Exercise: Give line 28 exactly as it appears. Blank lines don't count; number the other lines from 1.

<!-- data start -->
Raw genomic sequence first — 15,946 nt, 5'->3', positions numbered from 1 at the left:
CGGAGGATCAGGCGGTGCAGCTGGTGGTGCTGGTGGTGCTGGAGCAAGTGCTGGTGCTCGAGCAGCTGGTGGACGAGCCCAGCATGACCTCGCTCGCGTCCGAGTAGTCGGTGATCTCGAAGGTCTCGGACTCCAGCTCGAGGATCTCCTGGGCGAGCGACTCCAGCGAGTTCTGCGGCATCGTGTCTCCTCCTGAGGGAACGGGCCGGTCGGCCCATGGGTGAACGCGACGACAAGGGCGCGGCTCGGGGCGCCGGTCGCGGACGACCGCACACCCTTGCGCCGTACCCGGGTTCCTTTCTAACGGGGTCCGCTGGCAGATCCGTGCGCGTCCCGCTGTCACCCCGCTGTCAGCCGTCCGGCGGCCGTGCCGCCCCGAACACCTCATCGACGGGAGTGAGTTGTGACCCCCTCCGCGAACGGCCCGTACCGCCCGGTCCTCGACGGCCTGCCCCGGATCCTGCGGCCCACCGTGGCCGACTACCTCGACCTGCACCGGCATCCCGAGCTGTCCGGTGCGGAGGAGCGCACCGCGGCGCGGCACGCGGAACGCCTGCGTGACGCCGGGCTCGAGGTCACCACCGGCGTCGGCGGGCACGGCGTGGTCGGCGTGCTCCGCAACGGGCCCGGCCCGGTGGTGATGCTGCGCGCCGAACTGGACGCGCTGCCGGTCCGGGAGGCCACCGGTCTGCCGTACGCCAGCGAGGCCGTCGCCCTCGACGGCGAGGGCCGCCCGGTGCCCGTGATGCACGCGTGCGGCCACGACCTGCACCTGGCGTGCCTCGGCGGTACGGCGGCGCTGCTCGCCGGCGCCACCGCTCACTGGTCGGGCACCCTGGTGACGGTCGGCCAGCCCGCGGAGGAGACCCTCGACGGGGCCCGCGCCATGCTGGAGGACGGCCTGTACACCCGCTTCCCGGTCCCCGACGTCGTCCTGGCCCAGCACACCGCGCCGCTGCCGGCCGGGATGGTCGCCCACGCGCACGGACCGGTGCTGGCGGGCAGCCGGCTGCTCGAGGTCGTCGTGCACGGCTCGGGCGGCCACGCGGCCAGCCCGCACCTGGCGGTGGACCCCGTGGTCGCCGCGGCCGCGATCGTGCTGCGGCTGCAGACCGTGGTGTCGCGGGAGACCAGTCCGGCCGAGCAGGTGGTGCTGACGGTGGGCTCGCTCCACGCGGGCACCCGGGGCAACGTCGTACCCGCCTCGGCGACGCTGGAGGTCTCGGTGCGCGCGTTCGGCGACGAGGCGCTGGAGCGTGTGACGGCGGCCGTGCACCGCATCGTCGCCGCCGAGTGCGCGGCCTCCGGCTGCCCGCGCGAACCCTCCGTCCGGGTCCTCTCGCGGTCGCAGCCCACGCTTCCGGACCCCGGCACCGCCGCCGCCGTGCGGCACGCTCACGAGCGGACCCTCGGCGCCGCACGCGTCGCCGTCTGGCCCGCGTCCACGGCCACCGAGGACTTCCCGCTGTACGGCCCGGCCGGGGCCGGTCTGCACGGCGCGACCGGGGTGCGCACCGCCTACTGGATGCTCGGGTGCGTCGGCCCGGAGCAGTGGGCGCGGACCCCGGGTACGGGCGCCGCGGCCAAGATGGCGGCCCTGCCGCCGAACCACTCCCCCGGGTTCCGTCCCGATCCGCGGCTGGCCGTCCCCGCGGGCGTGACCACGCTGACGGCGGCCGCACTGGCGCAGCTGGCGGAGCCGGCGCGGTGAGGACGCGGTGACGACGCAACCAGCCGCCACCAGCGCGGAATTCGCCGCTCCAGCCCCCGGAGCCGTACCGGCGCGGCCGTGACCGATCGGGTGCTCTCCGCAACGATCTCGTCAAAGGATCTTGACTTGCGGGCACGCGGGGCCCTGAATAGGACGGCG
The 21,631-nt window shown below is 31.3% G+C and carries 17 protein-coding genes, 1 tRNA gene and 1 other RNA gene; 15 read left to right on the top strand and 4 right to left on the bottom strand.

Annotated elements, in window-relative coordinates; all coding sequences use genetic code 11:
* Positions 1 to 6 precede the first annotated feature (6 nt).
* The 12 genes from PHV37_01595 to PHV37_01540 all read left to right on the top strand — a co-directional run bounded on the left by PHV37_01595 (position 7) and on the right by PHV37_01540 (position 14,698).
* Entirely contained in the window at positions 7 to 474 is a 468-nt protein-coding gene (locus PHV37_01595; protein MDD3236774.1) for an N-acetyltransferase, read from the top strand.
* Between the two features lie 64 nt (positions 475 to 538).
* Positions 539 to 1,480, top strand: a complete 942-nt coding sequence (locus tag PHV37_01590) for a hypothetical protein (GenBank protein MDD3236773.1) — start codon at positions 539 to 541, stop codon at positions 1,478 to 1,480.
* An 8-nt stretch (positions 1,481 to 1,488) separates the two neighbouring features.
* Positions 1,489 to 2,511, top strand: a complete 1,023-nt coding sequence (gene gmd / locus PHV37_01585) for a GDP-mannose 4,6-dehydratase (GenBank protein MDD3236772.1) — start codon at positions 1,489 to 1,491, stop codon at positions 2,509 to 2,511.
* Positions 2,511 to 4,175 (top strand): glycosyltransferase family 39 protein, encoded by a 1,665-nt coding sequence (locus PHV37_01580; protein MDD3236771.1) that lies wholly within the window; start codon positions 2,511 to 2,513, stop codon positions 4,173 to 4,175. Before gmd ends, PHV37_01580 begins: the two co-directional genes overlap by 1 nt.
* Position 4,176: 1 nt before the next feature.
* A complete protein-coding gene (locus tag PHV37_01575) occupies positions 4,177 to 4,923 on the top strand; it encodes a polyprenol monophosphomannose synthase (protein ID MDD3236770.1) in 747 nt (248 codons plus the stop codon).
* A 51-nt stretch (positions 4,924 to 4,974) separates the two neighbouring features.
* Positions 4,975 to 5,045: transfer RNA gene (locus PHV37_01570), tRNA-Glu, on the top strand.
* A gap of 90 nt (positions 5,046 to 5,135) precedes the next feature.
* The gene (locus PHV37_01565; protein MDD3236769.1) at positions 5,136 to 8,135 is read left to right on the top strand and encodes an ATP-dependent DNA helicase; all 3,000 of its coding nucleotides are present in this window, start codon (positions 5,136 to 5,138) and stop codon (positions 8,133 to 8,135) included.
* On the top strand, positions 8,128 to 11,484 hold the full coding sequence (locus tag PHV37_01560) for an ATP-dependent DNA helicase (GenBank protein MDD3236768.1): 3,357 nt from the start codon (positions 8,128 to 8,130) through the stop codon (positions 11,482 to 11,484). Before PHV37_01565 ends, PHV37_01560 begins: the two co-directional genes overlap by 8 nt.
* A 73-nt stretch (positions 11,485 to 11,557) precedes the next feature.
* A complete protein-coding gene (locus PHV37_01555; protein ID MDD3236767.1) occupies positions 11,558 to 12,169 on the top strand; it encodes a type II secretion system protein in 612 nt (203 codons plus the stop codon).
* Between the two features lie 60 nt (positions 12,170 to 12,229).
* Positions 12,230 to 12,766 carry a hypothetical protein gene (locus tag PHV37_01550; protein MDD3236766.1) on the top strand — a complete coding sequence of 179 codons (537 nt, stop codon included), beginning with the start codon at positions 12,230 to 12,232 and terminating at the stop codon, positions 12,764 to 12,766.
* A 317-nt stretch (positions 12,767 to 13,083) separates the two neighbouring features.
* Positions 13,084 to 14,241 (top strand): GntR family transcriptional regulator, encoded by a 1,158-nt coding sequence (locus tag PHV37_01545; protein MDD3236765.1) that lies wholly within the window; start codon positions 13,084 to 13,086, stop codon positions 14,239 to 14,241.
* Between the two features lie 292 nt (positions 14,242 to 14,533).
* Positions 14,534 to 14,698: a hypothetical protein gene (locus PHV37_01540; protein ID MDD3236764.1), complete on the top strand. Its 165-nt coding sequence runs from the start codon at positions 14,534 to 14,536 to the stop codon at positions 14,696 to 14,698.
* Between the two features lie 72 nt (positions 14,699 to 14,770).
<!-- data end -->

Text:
* Between the two features lie 72 nt (positions 14,699 to 14,770).